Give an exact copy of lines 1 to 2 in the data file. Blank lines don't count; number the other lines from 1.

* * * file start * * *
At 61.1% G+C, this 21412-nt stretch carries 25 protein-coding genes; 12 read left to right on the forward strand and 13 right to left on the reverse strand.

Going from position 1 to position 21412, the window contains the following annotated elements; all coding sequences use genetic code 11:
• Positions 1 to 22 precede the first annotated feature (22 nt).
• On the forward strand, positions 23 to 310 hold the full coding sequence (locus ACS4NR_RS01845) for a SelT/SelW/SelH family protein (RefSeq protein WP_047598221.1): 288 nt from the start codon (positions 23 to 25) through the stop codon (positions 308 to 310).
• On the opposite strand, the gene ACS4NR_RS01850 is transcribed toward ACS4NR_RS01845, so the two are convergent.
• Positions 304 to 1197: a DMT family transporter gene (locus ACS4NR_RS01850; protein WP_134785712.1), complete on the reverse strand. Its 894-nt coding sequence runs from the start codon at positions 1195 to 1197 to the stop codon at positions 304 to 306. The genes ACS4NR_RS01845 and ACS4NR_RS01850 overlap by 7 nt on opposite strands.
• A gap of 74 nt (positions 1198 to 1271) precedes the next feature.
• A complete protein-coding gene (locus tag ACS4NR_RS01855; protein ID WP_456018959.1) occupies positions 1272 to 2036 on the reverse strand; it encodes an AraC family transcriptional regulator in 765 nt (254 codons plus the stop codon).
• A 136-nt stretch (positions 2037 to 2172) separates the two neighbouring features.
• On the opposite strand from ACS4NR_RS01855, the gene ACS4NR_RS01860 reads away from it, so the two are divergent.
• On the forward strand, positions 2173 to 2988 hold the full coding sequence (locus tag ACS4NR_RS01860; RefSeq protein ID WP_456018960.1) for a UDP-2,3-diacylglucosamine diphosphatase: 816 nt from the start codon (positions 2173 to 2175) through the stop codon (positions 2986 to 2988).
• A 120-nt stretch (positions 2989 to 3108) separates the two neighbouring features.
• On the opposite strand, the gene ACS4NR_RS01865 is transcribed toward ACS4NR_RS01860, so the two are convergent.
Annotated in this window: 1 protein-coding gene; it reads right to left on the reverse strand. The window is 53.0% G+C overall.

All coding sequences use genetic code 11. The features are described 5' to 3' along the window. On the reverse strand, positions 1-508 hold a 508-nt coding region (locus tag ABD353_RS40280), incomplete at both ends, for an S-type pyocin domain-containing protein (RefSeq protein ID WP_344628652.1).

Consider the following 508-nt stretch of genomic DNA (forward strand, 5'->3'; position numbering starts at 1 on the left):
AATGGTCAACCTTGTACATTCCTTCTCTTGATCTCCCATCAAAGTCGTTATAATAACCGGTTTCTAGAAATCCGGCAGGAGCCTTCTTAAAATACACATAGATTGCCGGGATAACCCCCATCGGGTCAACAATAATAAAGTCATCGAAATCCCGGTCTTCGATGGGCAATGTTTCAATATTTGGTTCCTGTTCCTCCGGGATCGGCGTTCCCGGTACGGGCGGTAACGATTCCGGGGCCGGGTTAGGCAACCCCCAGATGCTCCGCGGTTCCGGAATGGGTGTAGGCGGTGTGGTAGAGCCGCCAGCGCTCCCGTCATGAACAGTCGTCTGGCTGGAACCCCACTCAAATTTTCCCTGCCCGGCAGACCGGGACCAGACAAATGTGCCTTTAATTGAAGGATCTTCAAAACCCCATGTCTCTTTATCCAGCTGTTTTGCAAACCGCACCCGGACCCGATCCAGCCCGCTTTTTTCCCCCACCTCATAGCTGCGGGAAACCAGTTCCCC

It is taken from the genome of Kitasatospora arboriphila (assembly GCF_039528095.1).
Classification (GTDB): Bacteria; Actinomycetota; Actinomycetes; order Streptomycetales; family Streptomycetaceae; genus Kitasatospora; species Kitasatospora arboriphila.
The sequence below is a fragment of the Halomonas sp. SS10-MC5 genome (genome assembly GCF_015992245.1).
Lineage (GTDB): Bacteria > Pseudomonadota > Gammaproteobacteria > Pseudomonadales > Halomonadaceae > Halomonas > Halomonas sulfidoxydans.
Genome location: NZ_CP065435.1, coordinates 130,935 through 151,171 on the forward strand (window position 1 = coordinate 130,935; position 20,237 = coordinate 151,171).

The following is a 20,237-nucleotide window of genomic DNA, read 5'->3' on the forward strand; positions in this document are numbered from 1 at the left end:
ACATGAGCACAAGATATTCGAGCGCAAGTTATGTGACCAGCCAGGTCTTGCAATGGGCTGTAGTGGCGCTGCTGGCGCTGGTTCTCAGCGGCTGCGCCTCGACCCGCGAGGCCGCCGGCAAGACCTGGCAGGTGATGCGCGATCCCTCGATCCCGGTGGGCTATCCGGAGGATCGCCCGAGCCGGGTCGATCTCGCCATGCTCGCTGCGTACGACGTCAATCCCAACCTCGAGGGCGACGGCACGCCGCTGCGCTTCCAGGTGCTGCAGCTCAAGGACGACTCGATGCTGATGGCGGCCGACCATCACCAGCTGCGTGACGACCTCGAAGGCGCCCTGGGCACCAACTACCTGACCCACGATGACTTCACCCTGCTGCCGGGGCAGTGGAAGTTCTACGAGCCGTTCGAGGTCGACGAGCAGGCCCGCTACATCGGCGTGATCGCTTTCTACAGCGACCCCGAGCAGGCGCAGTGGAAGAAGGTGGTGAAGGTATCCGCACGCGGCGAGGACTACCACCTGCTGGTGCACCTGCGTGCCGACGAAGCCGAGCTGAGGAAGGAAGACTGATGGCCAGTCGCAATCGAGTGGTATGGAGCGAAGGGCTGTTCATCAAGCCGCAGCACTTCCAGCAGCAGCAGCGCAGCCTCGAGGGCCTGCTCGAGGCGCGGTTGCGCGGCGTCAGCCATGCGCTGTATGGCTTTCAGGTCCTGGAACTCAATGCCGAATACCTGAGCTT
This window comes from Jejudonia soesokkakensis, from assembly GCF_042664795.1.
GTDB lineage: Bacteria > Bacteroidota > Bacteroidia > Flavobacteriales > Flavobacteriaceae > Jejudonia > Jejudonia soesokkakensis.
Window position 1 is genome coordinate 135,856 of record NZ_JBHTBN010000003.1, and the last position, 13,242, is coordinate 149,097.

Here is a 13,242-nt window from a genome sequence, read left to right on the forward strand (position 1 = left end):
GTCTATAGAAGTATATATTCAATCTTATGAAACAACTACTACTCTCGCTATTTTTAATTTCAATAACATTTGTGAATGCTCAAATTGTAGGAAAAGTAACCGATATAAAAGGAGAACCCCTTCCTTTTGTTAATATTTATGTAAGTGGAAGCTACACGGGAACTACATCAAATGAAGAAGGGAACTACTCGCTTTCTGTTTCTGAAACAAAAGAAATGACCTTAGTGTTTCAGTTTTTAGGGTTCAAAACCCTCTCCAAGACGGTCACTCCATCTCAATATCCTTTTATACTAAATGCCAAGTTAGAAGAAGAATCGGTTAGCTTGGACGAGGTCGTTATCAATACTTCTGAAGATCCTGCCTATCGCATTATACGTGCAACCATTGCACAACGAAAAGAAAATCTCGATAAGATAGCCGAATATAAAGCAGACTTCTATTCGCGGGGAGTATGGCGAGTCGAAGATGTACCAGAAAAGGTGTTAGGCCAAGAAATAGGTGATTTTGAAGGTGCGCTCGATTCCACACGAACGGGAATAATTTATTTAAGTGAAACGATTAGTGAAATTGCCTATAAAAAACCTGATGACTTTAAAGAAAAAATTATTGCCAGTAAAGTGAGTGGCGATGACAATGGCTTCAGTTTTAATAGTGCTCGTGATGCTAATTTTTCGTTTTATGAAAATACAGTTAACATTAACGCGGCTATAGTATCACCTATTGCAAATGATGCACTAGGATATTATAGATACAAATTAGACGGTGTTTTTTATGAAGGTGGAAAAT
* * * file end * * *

At 61.1% G+C, this 21412-nt stretch carries 25 protein-coding genes; 12 read left to right on the forward strand and 13 right to left on the reverse strand.

Going from position 1 to position 21412, the window contains the following annotated elements; all coding sequences use genetic code 11: